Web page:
We could be closer to an answer for why deep East Texas keeps having earthquakes. Researchers at the University of Texas in Austin say they've figured it out.
Despite widely held beliefs, they're not blaming fracking--at least not directly.
The researchers say the problem lies with how companies get rid of the fluids they use in the fracking process--at disposal sites where they pump used salt water underground.
The last time there was an earthquake in Timpson, September of 2013, the epicenter was near a disposal well along F.M. 1970. Even back then neighbors were blaming the waste water.
"It's all day long," Zina Wolf said as she and her grandson Tristan watch trucks come and go across the street Thursday. "I thought they had stopped bringing in salt water."
They live next to a disposal well for fracking fluids. Six months ago Zina told CBS 19 she was sure that was the problem.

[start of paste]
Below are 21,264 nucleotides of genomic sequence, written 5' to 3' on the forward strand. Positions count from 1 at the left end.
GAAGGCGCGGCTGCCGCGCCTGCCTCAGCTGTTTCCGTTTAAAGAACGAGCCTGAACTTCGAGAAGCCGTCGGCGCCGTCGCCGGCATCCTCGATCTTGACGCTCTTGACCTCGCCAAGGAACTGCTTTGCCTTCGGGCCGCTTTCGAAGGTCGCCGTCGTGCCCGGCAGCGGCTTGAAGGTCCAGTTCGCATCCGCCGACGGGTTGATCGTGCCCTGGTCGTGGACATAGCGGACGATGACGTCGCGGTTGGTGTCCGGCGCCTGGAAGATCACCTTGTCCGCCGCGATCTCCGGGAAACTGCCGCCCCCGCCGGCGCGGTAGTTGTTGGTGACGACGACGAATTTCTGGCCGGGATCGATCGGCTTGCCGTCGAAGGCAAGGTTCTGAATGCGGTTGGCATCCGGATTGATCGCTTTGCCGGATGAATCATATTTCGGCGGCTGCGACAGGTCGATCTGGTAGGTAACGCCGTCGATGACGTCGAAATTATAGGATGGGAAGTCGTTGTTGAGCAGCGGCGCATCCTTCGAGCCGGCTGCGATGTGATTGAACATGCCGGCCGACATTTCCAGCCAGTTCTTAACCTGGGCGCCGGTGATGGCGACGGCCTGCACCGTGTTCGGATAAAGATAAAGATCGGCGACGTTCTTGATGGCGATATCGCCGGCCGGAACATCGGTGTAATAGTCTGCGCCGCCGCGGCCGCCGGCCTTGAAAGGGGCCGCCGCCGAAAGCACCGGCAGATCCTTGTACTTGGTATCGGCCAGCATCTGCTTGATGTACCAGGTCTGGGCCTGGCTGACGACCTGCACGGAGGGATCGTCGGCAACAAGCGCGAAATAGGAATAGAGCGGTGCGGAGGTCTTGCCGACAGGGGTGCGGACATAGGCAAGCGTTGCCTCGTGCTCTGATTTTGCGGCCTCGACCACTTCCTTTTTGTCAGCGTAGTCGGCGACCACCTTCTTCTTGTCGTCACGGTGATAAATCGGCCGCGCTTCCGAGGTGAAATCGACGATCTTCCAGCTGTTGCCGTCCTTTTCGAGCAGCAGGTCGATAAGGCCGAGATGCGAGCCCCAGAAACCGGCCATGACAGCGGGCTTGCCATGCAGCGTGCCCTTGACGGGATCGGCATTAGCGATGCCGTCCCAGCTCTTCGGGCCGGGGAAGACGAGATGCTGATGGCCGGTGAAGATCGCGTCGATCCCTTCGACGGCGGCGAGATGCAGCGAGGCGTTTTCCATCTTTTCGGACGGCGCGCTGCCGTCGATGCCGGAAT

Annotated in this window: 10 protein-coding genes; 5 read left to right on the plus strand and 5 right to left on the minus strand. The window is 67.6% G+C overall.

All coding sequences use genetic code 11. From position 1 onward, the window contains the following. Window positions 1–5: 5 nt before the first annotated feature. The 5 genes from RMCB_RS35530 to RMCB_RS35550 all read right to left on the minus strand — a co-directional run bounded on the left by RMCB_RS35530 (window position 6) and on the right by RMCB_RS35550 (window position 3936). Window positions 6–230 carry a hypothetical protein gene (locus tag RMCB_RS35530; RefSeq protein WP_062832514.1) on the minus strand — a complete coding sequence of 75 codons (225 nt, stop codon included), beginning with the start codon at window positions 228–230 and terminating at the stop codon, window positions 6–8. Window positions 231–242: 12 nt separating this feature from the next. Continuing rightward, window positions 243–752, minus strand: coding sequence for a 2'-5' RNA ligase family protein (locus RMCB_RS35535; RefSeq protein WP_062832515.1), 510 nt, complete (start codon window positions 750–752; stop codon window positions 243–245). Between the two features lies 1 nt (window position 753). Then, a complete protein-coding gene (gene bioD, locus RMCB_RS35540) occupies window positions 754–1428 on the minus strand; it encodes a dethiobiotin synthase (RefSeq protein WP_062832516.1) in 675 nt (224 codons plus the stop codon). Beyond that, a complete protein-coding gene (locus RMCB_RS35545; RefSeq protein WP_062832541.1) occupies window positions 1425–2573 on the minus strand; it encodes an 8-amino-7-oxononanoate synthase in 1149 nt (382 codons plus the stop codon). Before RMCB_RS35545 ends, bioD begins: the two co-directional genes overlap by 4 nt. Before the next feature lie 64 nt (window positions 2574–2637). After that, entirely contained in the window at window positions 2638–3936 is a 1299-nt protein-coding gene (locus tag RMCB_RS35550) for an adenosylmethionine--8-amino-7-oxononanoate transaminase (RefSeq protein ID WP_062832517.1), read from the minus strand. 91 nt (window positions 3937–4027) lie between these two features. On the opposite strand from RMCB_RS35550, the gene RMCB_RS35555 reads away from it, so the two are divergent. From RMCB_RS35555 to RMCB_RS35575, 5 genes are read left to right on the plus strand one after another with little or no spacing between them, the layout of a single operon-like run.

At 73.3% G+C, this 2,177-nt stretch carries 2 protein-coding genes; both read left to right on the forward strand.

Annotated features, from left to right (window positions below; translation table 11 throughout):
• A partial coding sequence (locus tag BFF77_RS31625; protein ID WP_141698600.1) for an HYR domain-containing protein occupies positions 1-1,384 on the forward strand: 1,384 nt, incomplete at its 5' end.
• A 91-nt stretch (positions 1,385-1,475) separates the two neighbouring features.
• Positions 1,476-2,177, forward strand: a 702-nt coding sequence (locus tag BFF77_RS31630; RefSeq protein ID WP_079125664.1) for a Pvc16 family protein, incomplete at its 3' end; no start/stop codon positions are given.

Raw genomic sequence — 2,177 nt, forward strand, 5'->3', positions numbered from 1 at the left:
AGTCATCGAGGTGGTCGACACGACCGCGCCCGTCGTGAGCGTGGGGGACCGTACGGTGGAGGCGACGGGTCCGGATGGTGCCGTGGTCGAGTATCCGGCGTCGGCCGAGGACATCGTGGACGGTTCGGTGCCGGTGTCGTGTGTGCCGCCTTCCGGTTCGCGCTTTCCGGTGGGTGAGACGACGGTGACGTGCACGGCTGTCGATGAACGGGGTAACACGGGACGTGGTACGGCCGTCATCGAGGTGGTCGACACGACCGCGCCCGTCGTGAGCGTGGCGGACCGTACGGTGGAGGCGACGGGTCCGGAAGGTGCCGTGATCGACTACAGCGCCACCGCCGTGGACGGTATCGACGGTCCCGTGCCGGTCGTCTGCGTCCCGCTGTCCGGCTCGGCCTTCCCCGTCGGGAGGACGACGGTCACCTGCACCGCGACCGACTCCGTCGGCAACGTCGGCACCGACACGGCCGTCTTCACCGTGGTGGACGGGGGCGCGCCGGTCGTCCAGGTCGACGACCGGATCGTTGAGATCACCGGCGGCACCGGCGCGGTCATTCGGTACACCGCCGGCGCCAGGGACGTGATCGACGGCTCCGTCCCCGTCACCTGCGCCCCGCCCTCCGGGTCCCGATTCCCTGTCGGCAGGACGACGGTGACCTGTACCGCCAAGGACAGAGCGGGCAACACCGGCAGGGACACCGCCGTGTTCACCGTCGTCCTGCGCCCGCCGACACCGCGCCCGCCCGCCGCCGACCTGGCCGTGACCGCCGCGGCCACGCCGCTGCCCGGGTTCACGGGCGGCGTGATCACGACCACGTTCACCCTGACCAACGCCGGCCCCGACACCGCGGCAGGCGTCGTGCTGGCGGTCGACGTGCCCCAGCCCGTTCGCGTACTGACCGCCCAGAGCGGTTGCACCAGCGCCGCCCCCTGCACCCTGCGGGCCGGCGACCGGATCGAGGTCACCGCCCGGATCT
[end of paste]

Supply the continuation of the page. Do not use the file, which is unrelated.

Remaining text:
"Well I already knew it," she said. "I'm glad somebody's looking into it, because I don't think it's fair."
A new study from the University of Texas indicates that Zina was right--because the fracking fluids are lubricating underground faults.
"I call it the air hockey model," Dr. Cliff Frohlich told KUT-FM's Terrance Henry. "If you put the puck on there, but the air is not on, the puck will just sit there because of friction. As soon as you turn on the air, the puck slides."
Frohlich said the quakes are happening at the same depth where fluids are being injected. And similar studies show it's happening in Arkansas, Oklahoma and Ohio.
Zina wants it to stop.
"There's always a reason," she said. "It has to be greed. They're getting paid."
A representative from the company that owns the disposal well near the Wolf's home contacted CBS 19 Thursday. He said he wants the company's side of the story to be heard. But he was not prepared to do an interview immediately.